CoMSES Net maintains cyberinfrastructure to foster FAIR data principles for access to and (re)use of computational models. Model authors can publish their model code in the Computational Model Library with documentation, metadata, and data dependencies and support these FAIR data principles as well as best practices for software citation. Model authors can also request that their model code be peer reviewed to receive a DOI. All users of models published in the library must cite model authors when they use and benefit from their code.
CoMSES Net also maintains a curated database of over 7500 publications of agent-based and individual based models with additional metadata on availability of code and bibliometric information on the landscape of ABM/IBM publications that we welcome you to explore.
Cooperation is essential for all domains of life. Yet, ironically, it is intrinsically vulnerable to exploitation by cheats. Hence, an explanatory necessity spurs many evolutionary biologists to search for mechanisms that could support cooperation. In general, cooperation can emerge and be maintained when cooperators are sufficiently interacting with themselves. This communication provides a kind of assortment and reciprocity. The most crucial and common mechanisms to achieve that task are kin selection, spatial structure, and enforcement (punishment). Here, we used agent-based simulation models to investigate these pivotal mechanisms against conditional defector strategies. We concluded that the latter could easily violate the former and take over the population. This surprising outcome may urge us to rethink the evolution of cooperation, as it illustrates that maintaining cooperation may be more difficult than previously thought. Moreover, empirical applications may support these theoretical findings, such as invading the cooperator population of pathogens by genetically engineered conditional defectors, which could be a potential therapy for many incurable diseases.
B3GET simulates populations of virtual organisms evolving over generations, whose evolutionary outcomes reflect the selection pressures of their environment. The model simulates several factors considered important in biology, including life history trade-offs, investment in fighting ability and aggression, sperm competition, infanticide, and competition over access to food and mates. Downloaded materials include starting genotype and population files. Edit the these files and see what changes occur in the behavior of virtual populations!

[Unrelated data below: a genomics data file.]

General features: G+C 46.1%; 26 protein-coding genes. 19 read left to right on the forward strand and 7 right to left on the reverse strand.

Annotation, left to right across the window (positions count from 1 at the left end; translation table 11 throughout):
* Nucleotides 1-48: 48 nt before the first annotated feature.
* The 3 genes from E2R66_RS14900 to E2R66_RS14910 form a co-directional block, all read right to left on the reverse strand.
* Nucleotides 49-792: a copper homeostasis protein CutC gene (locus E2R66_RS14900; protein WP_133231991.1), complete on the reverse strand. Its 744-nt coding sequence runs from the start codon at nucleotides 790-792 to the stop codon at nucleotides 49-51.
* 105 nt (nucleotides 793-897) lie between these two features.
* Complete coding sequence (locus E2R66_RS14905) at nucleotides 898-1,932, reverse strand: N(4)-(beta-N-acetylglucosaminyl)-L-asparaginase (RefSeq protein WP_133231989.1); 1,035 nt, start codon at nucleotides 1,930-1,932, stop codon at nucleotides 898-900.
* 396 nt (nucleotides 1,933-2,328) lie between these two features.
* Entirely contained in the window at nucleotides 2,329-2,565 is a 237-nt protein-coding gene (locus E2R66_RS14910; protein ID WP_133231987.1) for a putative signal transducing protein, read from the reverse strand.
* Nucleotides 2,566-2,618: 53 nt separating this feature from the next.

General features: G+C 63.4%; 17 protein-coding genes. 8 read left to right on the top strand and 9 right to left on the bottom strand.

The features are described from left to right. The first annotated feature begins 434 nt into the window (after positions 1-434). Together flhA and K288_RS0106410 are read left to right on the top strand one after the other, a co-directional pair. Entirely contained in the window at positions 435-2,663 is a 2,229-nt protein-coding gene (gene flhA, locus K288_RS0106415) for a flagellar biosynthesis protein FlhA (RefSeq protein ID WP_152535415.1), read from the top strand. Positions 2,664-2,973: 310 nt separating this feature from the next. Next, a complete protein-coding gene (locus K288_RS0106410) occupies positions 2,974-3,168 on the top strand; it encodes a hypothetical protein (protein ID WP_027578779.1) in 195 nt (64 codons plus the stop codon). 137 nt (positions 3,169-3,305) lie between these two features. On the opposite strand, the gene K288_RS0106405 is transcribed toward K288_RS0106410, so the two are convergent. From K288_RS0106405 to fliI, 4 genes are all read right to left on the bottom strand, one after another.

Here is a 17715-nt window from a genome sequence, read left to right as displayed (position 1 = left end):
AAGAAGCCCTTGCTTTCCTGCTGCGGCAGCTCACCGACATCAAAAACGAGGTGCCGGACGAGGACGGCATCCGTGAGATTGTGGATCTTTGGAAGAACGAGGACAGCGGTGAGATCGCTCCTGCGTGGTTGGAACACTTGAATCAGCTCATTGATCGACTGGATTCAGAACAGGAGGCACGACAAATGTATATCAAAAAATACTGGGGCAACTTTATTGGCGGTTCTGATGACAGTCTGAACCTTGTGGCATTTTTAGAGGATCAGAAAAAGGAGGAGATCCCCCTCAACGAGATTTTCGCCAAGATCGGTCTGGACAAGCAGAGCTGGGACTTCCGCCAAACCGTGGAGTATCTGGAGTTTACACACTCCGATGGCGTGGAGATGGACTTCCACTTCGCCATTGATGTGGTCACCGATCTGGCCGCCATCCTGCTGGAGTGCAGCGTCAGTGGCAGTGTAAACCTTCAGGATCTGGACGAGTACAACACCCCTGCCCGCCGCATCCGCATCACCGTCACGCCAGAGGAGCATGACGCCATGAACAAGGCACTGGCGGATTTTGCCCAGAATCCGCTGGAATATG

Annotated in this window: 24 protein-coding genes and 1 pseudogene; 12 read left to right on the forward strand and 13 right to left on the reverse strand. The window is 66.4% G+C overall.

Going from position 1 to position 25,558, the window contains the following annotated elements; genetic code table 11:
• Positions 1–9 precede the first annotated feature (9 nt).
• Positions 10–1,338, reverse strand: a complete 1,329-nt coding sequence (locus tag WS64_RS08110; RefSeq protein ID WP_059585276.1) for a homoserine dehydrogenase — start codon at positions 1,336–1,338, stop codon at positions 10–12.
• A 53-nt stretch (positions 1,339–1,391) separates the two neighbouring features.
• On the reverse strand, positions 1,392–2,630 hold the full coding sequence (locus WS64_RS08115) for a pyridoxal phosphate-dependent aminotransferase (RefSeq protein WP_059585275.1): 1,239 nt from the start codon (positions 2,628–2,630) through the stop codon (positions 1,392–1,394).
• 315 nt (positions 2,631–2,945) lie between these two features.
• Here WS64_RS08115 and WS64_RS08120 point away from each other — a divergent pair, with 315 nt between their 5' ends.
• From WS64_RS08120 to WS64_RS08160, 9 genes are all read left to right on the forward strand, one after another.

View the B3GET user manual here.
If you have any questions about the model run, please send me an email and I will respond as soon as possible.
Under complex system perspectives, we build the multi-agent system to back-calculate this unification process of the Warring State period, from 32 states in 475 BC to 1 state (Qin) in 221 BC.
The model of Chinese and Western civilization patterns can help understand how civilizations formed, how they evolved by themselves, and the difference between the unity of China and the disunity of the Western. The previous research had examined historical phenomena about civilization patterns with subjective, static, local, and inductive methods. Therefore, we propose a general model of history dynamics for civilizations pattern, which contains both China and the West, to improve our understanding of civilization formation and the factors influencing the pattern of civilization. And at the same time, the model is used to find the boundary conditions of two different patterns.
ThomondSim is a simulation of the political and economic landscape of the medieval kingdom of Thomond, southwestern Ireland, between 1276 and 1318.
Its goal is to analyze how deteriorating environmental and economic conditions caused by the Little Ice Age (LIA), the Great European Famine of 1315-1322, and wars between England and Scotland affected the outcomes of a local war involving Gaelic and English aristocratic lineages.